Neapolitan Mastiffs dogs are calm, naturally protective, intelligent, and loving. And although a Mastino isn’t known to bark incessantly, they can get quite loud and aggressive if they detect impending danger. 

However, the frequency of your Mastinos bark will not be enough to upset your neighbors. Most dogs have different-sounding barks for different purposes, and after all, that is the only way canines can have their say.

Below is a list of bark types that owners will learn to recognize. 

  • Neapolitan Mastiffs hate being left alone, and one way of coping with loneliness is barking. 
  • A lack of exercise and anxiety can also trigger barking.
  • Alarm barking is when your Neo is barking as a way of alerting you of approaching danger. Alarm barking can save you from danger; however, Mastinos may bark before ascertaining that there is a real danger.  
  • Another type of barking is demand barking, where a Neo feels entitled to something or your attention and would bark as a way of demanding their rights. This type can be lowered through proper training and ignoring the barking.
  • The Neapolitan Mastiff uses arousal barking to show their frustrations.
  • Boredom barking signals that your Neapolitan Mastiff is tired or bored due to being left alone or infrequent exercises. 
  • Frequent barking can be a nuisance to both the owner and neighbors. Some types of barking tend to be monotonous and continuous. 

Even though Neapolitan Mastiffs are not typically nuisance barkers, knowing their language might come in handy. However, if your Neo is the exception to the rule, below are some positive and negative motivators that might help to change your canine companion’s barking habits.

  • Whenever your Mastino starts barking, command him to be quiet and if your Neo obeys, reward him with his favorite treat or toy. If he disobeys your command, withdraw some benefits like not giving him his favorite toy.
  • Engage Neo in her favorite activity or exercise. Tired Mastinos might sleep while you are away.
  • Look for attractive toys that would keep your Neapolitan Mastiff busy while you are away.
  • Continuous barking might call for a visit to the vet.

What is the need for Mental Stimulation of a Neapolitan Mastiff?

The need for mental stimulation of a Neapolitan Mastiff is essential as it lowers the risks of destructive behaviors resulting from boredom. Mastinos are smart and learn fast, and they need regular mental stimulation. The playful and intelligent nature of Mastinos further calls for frequent mental activity. There are different ways of mentally stimulating your Neo, and some of them are listed below.

  • Playing with interactive games or toys, including dog puzzles and canine board games.
  • Encourage sniffing during regular evening walks.
  • Provide healthy chews like dehydrated sweet potato strips. Chewing for more extended periods calms the brain, thus lowering stress levels.
  • Hide and seek games
  • Drop and fetch games
  • Regular walks

These mental stimulation techniques should start at an early stage. Neapolitan Mastiffs who are Six years and older tend to have problems with their thinking ability. The primary signs of mental disorientation are listed below.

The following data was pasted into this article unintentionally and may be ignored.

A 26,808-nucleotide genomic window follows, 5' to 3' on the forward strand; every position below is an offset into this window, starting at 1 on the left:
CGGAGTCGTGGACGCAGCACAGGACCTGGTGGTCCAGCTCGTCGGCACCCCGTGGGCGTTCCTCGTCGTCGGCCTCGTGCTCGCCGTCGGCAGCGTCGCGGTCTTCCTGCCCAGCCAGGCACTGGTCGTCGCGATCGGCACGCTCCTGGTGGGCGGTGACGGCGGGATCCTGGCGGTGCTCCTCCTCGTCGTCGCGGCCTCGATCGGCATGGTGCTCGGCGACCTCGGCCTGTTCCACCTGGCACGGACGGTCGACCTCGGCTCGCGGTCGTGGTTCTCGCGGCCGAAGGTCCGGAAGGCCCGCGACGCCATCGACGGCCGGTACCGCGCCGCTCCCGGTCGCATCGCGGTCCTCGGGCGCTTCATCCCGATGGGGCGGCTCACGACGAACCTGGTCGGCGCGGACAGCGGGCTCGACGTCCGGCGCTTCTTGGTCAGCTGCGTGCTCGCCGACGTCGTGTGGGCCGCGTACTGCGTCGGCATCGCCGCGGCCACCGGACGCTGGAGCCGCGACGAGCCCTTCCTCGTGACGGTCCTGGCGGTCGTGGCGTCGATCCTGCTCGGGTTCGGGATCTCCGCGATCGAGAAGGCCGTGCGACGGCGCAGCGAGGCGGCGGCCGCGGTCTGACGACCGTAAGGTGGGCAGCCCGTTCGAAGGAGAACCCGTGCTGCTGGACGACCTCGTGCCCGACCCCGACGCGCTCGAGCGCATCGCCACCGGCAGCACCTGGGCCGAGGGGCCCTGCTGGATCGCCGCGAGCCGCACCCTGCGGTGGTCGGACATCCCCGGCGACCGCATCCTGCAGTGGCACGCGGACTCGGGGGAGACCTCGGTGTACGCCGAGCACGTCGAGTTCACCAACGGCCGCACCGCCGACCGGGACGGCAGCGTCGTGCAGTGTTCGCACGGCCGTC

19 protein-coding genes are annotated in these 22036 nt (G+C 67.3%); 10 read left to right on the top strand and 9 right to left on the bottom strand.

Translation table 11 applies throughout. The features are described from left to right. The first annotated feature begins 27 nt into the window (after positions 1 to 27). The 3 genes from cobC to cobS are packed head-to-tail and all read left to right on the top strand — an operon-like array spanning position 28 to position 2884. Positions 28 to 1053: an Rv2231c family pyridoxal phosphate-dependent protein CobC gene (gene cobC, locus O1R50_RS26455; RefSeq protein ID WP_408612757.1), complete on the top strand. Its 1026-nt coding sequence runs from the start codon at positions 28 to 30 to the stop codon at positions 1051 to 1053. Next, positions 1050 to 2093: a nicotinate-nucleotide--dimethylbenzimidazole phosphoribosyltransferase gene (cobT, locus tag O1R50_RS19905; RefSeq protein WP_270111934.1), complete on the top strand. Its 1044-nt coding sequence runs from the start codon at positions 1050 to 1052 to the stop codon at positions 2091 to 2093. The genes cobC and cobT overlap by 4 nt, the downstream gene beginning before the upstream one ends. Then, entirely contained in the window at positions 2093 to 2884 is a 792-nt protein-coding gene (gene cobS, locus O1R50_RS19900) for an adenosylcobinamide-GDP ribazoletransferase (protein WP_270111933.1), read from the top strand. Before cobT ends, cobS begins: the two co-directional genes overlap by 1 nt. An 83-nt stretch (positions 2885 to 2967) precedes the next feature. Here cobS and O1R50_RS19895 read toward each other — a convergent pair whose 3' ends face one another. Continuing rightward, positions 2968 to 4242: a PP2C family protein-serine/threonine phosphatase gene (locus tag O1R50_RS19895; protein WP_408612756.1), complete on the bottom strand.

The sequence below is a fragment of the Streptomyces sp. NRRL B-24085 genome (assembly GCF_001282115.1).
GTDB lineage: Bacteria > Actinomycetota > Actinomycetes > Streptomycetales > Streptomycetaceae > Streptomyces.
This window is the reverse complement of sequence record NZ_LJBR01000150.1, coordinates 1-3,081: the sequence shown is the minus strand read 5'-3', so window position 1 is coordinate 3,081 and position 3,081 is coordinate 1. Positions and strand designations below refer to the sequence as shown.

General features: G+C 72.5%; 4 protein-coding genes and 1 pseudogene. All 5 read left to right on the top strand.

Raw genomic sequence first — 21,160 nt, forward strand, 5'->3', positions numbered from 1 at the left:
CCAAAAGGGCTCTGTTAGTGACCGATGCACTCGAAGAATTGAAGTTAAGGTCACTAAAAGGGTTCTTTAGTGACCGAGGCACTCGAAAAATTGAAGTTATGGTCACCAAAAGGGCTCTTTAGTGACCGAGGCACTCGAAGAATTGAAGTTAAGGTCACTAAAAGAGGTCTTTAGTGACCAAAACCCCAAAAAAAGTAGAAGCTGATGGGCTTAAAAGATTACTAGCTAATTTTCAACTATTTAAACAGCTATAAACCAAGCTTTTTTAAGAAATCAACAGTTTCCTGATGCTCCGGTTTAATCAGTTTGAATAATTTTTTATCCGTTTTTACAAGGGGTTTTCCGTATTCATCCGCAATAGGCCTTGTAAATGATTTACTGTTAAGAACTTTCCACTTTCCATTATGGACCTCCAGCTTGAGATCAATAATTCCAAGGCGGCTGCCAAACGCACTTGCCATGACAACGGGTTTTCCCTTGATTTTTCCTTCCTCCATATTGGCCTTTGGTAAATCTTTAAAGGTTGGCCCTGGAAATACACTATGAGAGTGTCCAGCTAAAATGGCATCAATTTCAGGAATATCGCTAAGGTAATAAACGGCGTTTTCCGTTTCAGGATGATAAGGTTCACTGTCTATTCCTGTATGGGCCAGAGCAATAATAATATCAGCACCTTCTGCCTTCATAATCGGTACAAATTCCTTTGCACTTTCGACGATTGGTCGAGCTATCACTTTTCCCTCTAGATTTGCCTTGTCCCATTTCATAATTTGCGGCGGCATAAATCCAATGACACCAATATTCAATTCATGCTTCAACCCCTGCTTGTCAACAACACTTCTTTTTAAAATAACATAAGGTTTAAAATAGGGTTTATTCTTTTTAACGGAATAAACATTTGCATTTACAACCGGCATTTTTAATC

• Excessive anxiety.
  • Frequent accidents.
  • Failure to recall previously learned commands.
  • Changes in sleep and wake patterns.
  • Low interest in physical activities.
  • Poor social skills.

What are the Breed Standards of Neapolitan Mastiff?

An ancient breed rediscovered in Italy in the 1940s. The Neapolitan Mastiff is a heavy-boned, massive, awe-inspiring dog bred for use as a guard and defender of owner and property. He is characterized by loose skin over his entire body, abundant, hanging wrinkles and folds on the head, and a voluminous dewlap. The essence of the Neapolitan is his bestial appearance, astounding head, and imposing size and attitude. Due to his massive structure, his characteristic movement is rolling and lumbering, not elegant or showy.

Some of the breed standards of Neapolitan Mastiffs are given in the table below.

Breed Standards 

Neapolitan Mastiff Breed Information 


Solid coats of gray (blue), black, mahogany, and tawny, and the lighter and darker shades of these colors. Some brindling is allowable in all colors


Neapolitan Mastiffs are very large, classified as a Giant breed

Eye Color 

Shades of amber or brown, in accordance with coat color

Average Weight 

Neapolitan Mastiff Males150 pounds Females 110 pounds 

Average Height

Neapolitan Mastiff Male 26 to 31 inches Females 24 to 29 inches

Average lifespan 

Neapolitan Mastiff Dogs have a lifespan of 8 to 10 years

What is the General Information about Neapolitan Mastiff?

Many of the Neo’s unique traits, the wrinkles, loose skin, massive bone, and lumbering gait, result from generations of selective breeding in the Neapolitan with little to no influence from other breeds. The result is an assortment of recessive genes, making breeding this dog successfully a challenge.

It seems only natural for such a large dog to be a bit clumsy. At weights up to 200 pounds, when a Neapolitan Mastiff is ungainly, it can cause serious accidents. They will accidentally knock over ornaments, plants, chairs, and more. Worse, they can accidentally knock over little children or frail older people without meaning to.

There are several subtle and other distinct differences between the two sexes of the Neapolitan Mastiff. Male Mastinos are generally the larger dogs, reaching 31 inches in height compared to the 29 inches that females top out at. Similarly, males occupy the high end of the weight range as well.

Regarding temperament, the female Neapolitan Mastiff appears to be more docile while the males tend to exhibit more aggressive behaviors. This is especially true about how they behave towards other dogs, and males tend to be aggressive towards other dogs, particularly other males.

Neapolitan Mastiffs are more standoffish than they are aggressive with people they don’t know. If they weren’t properly socialized as pups, they could be aggressive towards other dogs. But for the most part, Neos stand their ground and won’t go on the offensive unless clearly provoked or they sense immediate danger to themselves or their family.